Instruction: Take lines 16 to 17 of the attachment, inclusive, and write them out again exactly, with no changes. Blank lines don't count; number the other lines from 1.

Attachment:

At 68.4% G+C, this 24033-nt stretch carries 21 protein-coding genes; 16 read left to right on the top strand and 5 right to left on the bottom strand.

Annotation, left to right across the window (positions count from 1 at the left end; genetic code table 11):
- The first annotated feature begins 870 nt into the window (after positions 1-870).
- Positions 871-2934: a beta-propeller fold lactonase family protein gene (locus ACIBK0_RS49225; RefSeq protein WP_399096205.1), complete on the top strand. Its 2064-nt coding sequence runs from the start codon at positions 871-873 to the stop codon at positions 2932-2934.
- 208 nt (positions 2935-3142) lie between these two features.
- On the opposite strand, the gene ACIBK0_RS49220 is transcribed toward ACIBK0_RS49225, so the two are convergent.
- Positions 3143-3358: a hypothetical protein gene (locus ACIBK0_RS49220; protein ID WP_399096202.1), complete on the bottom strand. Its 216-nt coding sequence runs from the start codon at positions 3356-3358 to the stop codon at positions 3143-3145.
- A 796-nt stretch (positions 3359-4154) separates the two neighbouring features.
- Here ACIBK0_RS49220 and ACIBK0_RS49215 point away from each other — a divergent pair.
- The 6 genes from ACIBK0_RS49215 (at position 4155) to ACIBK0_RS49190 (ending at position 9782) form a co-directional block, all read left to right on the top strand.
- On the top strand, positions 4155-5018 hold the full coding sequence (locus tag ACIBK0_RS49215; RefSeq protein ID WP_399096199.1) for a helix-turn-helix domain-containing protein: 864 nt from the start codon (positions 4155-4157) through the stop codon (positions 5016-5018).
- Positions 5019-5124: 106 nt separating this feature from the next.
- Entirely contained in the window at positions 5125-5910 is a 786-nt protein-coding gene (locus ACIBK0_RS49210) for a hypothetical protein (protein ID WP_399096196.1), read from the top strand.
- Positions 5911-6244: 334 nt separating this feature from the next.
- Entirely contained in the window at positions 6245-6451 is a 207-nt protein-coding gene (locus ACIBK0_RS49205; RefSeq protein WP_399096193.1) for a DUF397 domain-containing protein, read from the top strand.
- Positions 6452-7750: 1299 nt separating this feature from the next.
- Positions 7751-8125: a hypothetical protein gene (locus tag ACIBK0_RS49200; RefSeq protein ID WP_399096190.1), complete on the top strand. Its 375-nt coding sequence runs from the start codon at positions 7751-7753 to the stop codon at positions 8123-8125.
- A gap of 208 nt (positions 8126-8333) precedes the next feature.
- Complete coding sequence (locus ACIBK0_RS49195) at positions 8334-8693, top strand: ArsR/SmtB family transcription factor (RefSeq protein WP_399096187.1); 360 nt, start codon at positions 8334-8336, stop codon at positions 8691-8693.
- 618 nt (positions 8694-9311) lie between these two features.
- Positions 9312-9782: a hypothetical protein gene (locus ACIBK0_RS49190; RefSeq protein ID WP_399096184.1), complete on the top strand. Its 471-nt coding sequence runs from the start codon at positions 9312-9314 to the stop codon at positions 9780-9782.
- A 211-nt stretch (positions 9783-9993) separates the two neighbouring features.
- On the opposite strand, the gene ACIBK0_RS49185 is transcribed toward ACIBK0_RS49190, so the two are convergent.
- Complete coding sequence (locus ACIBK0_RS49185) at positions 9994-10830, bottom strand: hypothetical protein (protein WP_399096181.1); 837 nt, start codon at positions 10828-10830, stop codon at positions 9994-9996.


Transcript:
- Positions 6452-7750: 1299 nt separating this feature from the next.
- Positions 7751-8125: a hypothetical protein gene (locus tag ACIBK0_RS49200; RefSeq protein ID WP_399096190.1), complete on the top strand. Its 375-nt coding sequence runs from the start codon at positions 7751-7753 to the stop codon at positions 8123-8125.